Pac-12 coaches teleconference: How to stop the perfect Wildcats
Arizona remained perfect through 20 games this season, and during Tuesday's Pac-12 coaches teleconference call, some coaches gave their ideas about how their peers can bring down the No. 1 team in the nation. A number of the conference's coaches also gave their two cents about NCAA graduate student transfer rules.
Stanford's Johnny Dawkins
Here's a question that has an easy answer. How will the Cardinal beat the No. 1 Arizona Wildcats on Wednesday? “We have to play well, of course. We're at home, make sure we stay disciplined, defend. And we have to do it together,” Dawkins said.
Dawkins can't pinpoint what makes Arizona freshman Aaron Gordon so great, but in watching game film, he does notice the forward never stops moving. Dawkins said he has one of the best motors in the game. “You watch him, it's beautiful,” Dawkins said.
Stanford guard Chasson Randle used a down year in 2012-13 for the better. Averaging 19 points per game this season, he's shooting nearly 50 percent overall and nearly 40 percent from three-point land. “He's our leading scorer, he's been very aggressive, and he's playing the way we want him to play,” Dawkins said. “Last year was a difficult season for him. He's taken it to heart.”
Utah's Larry Krystkowiak
Utah gave the No. 1 Wildcats a run but fell in Tucson, 65-56, this weekend. In more “how-to-stop Arizona talk,” Krystkowiak said it might come down to getting a short, seven-man rotation into foul trouble. “The fact that they aren't overly deep, if you can somehow get them in foul trouble, potentially, maybe they're going into some lineups they're not as comfortable with,” he said.
Krystkowiak, like CU coach Tad Boyle, believes Arizona's Nick Johnson is in the lead for the Pac-12 Player of the Year award. On top of Johnson's defensive capabilities, Krystkowiak thinks Johnson plays with quite a bit of maturity on offense. “I think what comes to mind in a one-word statement is 'poise,'” Krystkowiak said. “He doesn't take bad shots, and he just seems to make the right play at the right time.”
Freshman Kenneth Ogbe, who is from Germany, has dealt with cultural adjustments and a language barrier on top of the usual freshman transition to college. But he's earned spot minutes for the Utes and even scored 12 points two weeks ago against UCLA. “Some players are gamers,” Krystkowiak said. “Sometimes we see a little more confusion in a practice session because he's so eager to learn.”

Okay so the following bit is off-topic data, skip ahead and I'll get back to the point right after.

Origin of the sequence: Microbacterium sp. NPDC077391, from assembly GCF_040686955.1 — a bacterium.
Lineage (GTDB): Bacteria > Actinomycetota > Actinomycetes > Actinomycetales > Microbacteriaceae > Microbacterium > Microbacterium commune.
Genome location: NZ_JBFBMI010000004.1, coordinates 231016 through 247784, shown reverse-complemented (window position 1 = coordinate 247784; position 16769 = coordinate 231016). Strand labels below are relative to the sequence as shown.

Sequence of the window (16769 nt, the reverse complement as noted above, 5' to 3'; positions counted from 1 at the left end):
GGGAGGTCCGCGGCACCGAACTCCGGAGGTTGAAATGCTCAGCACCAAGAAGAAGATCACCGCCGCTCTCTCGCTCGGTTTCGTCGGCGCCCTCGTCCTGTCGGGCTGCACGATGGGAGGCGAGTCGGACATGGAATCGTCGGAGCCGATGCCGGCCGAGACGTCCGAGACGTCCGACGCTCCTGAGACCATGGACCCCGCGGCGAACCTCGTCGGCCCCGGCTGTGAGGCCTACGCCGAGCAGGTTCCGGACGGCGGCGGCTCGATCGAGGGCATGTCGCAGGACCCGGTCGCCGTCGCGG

Colorado's Tad Boyle
After his team lost two games at the Arizona schools, Boyle found himself fielding quite a few questions about the No.1 Wildcats. He believes Arizona's biggest win came out of Pac-12 play. “Arizona has shown that mental toughness, not only at home, but on the road,” Boyle said. “I look at their road win at Michigan. If you can win at Michigan, you can win anywhere.”
Boyle said he doesn't pay much attention to Pac-12 Player of the Week honors. That said, he does have an idea of who should win the Player of the Year award. “It's such a hot and cold thing,” he said of the weekly nod. “Nick Johnson, in my opinion, up to this point is the Player of the Year in our league. It's not even close to me.”
On dealing with juniors who might go to the NBA, such as guard Spencer Dinwiddie: “The No. 1 thing is you've got to talk to them about it because it's on their mind. It's the elephant in the room. Those hopes and those dreams are there, and they're real.”
Oregon State's Craig Robinson
Robinson approaches his players leaving for the NBA by looking at the money. He once dealt with guard Jared Cunningham leaving for the league after his junior season, and the “cut-and-dry” philosophy, in Robinson's eyes, came when it was clear his player would get guaranteed money by going in the first round of the draft. “I'm an economist by training,” Robinson said. “It just becomes a very economic decision in my eyes. Jared Cunningham was going to be a proven first-round pick. (Current forward) Eric Moreland wasn't a first-round pick.”
Oregon State came into what would become an 87-81 loss to Washington with one goal – don't let Husky guard C.J. Wilcox get hot. They accomplished that by holding Wilcox to 14 points, but UW freshman point guard Nigel Williams-Goss scored 32. “We were willing to roll the dice with having anybody else (than C.J. get hot),” Robinson said. “I was pleased with my team for following my game plan.”
Does guard Roberto Nelson have a limit on his shooting range? He's scored at least 21 points in his last five games. “Every now and then, he'll take a shot that's forced or he's trying to carry his teammates on his back, and I'll point that out to him, but it's rarely a distance issue,” Robinson said.
Washington's Lorenzo Romar
On forward Perris Blackwell's success at offensively rebounding the ball: “He does a good job of reading where it's coming off (the rim). You see him there, but it's hard to root him out of there.”
Romar said the best way to defeat No. 1 Arizona is by starting the game on a scoring tear. “They defend so well, that's not going anywhere,” Romar said. “There can be long stretches where they can't score but you can't score either. It would have to be one of those nights. If you come out and aren't knocking shots down, it's going to be a long night.”
Arizona's Sean Miller